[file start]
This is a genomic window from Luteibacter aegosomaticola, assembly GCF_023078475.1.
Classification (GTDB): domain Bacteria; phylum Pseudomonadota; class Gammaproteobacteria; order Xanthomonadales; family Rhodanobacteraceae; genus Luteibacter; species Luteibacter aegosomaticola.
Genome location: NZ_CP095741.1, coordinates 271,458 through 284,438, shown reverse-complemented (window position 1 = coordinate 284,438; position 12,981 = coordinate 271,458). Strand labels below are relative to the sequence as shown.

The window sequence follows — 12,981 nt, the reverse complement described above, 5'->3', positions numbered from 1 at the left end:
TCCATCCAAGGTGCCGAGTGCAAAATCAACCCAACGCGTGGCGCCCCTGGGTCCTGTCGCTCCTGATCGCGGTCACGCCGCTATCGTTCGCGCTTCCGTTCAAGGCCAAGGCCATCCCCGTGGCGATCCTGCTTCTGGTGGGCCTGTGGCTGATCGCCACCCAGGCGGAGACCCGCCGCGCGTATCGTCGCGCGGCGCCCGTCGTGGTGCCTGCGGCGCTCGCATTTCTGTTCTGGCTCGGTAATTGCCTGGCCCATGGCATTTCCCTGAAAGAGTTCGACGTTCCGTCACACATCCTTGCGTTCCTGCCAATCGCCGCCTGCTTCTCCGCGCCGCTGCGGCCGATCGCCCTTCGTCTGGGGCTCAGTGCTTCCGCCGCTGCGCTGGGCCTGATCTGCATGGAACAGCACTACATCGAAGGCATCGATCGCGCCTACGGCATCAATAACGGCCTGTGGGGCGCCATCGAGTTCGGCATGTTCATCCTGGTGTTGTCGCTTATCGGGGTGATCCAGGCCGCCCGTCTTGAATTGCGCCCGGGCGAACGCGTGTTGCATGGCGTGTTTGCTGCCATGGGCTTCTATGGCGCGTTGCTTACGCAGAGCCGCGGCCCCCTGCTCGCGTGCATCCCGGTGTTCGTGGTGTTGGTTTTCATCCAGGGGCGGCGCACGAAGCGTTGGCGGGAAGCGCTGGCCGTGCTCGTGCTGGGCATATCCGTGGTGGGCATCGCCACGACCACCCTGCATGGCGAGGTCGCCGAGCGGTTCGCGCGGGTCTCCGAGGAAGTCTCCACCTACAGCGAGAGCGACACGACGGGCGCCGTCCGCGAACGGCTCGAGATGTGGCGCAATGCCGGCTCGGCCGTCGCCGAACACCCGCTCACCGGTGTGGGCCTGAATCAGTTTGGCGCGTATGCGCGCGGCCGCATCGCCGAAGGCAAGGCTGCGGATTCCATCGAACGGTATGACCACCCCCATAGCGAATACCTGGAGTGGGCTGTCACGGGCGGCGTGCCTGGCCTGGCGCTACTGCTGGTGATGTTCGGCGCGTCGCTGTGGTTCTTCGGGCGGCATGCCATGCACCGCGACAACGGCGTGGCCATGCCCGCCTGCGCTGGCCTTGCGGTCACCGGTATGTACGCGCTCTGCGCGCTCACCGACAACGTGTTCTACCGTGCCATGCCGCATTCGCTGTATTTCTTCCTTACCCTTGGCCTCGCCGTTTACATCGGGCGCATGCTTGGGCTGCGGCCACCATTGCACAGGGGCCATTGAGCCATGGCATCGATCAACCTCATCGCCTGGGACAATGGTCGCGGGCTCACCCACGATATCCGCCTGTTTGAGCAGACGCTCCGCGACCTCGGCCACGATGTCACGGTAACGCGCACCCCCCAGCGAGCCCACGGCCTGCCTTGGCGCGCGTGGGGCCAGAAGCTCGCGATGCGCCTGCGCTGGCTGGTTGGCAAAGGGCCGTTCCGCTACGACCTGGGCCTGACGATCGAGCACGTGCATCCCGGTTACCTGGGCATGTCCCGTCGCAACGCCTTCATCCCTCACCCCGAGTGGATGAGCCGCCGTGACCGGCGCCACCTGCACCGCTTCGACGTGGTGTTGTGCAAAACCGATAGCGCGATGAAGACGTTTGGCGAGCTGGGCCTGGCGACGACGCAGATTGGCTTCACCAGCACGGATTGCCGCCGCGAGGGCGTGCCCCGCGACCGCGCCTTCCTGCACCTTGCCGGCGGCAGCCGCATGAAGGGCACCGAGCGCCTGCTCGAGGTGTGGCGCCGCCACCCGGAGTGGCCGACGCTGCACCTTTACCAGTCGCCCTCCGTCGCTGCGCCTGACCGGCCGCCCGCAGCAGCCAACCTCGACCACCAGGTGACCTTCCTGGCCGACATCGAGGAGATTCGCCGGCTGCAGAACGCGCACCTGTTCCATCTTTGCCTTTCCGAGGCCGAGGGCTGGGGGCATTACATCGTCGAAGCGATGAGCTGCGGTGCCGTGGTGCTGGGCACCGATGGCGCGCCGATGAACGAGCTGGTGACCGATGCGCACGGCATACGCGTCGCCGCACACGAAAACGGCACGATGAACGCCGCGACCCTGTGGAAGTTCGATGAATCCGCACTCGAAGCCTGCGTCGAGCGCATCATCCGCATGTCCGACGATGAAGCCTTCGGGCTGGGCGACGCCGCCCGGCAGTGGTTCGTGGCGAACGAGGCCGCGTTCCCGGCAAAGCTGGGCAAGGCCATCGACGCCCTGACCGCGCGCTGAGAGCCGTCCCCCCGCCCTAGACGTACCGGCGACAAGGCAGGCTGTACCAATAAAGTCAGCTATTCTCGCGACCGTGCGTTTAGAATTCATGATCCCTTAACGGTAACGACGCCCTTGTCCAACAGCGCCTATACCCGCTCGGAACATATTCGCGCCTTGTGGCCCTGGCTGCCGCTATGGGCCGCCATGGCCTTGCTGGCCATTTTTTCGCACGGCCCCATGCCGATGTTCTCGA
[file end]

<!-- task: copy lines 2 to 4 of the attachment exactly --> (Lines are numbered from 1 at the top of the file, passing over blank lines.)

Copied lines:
Classification (GTDB): domain Bacteria; phylum Pseudomonadota; class Gammaproteobacteria; order Xanthomonadales; family Rhodanobacteraceae; genus Luteibacter; species Luteibacter aegosomaticola.
Genome location: NZ_CP095741.1, coordinates 271,458 through 284,438, shown reverse-complemented (window position 1 = coordinate 284,438; position 12,981 = coordinate 271,458). Strand labels below are relative to the sequence as shown.

The window sequence follows — 12,981 nt, the reverse complement described above, 5'->3', positions numbered from 1 at the left end: